The Israeli Defense Force spokespeople behind the IDF Blog, the @IDFSpokesperson Twitter feed, and the rest of the Operation Pillar of Defense social media campaign were quick and forthcoming in response to my inquiries about the light-hearted game that took over the gravely serious blog yesterday. I included some of the IDF comments in yesterday’s story but I want to look more closely at the rest of their messages.
The IDF spokesperson who responded to me explained that “[t]he game ‘IDF Ranks’ was conceived and launched four months ago … as part of our efforts to create a interactive community to encourage social interaction generated by the IDF social networks online.” Basically, it gives you badges and ranks for actively using and sharing the stuff on the blog. Not very fun, but not a big deal.
“The IDF blog itself was launched in 2009 and is not a ‘war blog,’ but rather a site meant to encourage transparency and provide breaking news regarding events in the area,” the IDF says.
Surely that was the original intent, but that changed on Thursday when it became a live blog for an ongoing attack. And again, just to be clear to critics, I did not find that practice inherently problematic. I found it interesting and mostly successful.
“During Operation Pillar of Defense we provide our readers with news updates and operational information regarding IDF actions. In other times, though, the blog has hosted varying content, from reports about routine activities to more lighthearted personal stories. It is this content that ‘IDF Ranks’ was meant to promote.”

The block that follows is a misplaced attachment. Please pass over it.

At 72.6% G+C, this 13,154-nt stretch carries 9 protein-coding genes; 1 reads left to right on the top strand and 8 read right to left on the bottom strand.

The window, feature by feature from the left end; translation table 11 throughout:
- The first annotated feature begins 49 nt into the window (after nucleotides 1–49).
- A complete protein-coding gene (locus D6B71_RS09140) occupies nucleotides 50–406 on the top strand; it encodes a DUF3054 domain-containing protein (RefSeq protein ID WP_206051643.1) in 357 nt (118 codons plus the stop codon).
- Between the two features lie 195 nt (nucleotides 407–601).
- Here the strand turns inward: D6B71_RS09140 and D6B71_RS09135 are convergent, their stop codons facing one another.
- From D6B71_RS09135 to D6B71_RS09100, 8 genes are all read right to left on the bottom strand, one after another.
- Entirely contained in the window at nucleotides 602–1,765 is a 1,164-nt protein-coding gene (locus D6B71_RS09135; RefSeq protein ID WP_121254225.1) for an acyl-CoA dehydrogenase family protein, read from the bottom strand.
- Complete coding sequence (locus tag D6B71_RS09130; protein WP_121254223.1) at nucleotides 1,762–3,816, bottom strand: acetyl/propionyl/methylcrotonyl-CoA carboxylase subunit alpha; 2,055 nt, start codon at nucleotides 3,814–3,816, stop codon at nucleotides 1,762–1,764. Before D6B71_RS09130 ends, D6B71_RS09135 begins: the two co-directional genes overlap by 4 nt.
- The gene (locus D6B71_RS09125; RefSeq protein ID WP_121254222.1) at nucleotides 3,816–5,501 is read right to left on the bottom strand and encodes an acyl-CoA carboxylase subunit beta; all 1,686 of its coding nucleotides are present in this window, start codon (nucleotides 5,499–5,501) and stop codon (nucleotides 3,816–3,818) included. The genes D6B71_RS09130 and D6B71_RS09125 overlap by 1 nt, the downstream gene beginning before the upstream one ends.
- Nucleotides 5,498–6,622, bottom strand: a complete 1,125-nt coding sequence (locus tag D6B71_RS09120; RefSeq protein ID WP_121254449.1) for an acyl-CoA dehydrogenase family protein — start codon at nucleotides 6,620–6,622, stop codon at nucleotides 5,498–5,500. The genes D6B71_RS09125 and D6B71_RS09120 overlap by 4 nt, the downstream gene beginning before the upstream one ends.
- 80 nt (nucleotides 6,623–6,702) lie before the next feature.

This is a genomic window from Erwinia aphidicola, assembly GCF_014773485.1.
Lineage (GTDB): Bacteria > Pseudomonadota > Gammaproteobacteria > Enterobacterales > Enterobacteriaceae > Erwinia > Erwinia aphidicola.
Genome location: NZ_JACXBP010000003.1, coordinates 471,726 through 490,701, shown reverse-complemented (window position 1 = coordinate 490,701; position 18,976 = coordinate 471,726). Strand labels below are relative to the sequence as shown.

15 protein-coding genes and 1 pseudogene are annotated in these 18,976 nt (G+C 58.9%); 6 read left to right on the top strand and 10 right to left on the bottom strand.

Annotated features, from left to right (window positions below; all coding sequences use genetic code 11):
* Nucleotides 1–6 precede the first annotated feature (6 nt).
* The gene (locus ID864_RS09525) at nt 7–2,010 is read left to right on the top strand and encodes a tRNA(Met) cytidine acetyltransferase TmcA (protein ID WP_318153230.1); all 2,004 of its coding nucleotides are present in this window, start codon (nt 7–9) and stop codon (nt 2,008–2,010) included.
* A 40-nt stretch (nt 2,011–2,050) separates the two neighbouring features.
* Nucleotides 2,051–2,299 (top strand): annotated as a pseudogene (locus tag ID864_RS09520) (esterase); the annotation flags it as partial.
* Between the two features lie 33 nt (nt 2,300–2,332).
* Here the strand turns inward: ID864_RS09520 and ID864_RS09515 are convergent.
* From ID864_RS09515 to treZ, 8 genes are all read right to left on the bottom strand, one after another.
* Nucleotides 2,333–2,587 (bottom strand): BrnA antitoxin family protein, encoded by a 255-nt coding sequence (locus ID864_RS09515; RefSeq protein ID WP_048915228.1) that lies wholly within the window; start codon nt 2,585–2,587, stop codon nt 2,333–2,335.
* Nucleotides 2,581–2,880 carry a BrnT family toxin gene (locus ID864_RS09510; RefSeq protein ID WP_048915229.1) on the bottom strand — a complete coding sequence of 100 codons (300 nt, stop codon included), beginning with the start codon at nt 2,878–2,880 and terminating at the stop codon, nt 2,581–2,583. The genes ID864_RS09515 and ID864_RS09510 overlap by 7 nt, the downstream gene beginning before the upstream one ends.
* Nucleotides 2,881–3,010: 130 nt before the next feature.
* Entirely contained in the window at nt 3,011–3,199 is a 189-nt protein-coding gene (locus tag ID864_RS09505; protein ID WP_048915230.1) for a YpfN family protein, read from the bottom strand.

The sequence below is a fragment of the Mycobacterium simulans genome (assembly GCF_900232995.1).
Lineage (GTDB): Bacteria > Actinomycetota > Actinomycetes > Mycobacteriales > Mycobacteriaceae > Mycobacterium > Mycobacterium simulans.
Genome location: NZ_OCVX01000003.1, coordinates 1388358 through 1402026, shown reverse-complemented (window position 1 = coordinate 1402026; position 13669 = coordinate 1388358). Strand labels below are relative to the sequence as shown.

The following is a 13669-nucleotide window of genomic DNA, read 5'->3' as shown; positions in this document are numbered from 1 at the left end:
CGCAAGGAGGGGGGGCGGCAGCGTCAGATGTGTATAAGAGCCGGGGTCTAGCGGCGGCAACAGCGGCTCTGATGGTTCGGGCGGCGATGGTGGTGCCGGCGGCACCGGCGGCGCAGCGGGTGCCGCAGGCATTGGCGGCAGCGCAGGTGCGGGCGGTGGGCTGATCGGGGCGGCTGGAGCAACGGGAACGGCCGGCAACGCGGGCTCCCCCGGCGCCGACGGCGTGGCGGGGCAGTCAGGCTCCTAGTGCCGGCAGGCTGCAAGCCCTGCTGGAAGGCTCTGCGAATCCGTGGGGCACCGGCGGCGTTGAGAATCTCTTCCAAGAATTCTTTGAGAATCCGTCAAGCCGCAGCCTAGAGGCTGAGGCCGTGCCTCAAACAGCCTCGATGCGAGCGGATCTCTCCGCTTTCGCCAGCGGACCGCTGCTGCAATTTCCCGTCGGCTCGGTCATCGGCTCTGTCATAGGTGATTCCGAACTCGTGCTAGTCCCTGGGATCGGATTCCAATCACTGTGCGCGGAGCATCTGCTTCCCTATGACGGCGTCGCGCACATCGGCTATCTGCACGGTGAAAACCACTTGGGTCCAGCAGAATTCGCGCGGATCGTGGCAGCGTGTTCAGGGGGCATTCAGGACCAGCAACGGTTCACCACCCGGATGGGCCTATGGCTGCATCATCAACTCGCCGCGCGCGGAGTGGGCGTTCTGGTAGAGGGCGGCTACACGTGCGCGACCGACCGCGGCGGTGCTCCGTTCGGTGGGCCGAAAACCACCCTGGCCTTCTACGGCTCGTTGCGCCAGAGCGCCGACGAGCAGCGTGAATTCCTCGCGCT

Yes, I’m sure it was, but the IDF turned the game off at the outset of Operation Pillar of Defense, and then it turned the game back on. When asked why this happened, the IDF offered this explanation:
“Over the past two days the blog has experienced technical difficulties due to high traffic, and ‘IDF Ranks’ was temporarily taken down to make necessary adjustments to our systems.”
I was on top of the live-blog story very early, and I never saw a trace of any game components until 36 hours or so after the campaign began. It’s plausible that the IDF took it down for traffic reasons at a very low level of traffic, but, if I may editorialize just a little, I’m suspicious of the answer.
I followed up to ask why the game was turned back on and got this response.
“We turned it on because it is an integral part of the blog and has been for four months. After the site was briefly down because of the spike in traffic, we isolated it as a potential factor and, once we rectified the technical difficulties, brought it back up again.”
If you say so. Whether this is the entire explanation or not, we can certainly conclude that running a fun game on a live blog about serious military action wasn’t troubling to the decision-makers at the IDF.
This is the meat of the IDF’s explanation:
“In no way is ‘IDF Ranks’ meant to gamify Operation Pillar of Defense or any military actions during the operation. We embarked on the operation for serious reasons – Israeli civilians have been the target of rocket fire for over a decade – and we continue to see it with the utmost seriousness.”
I take that response very seriously. But I’m genuinely surprised that the decision to turn IDF Ranks back on did not strike anyone as unserious. As I’ve tried repeatedly to make clear, I thought the initial social media campaign was quite seriously executed. It was well done. It captivated the media and steered the conversation. Then the game knocked it off the rails.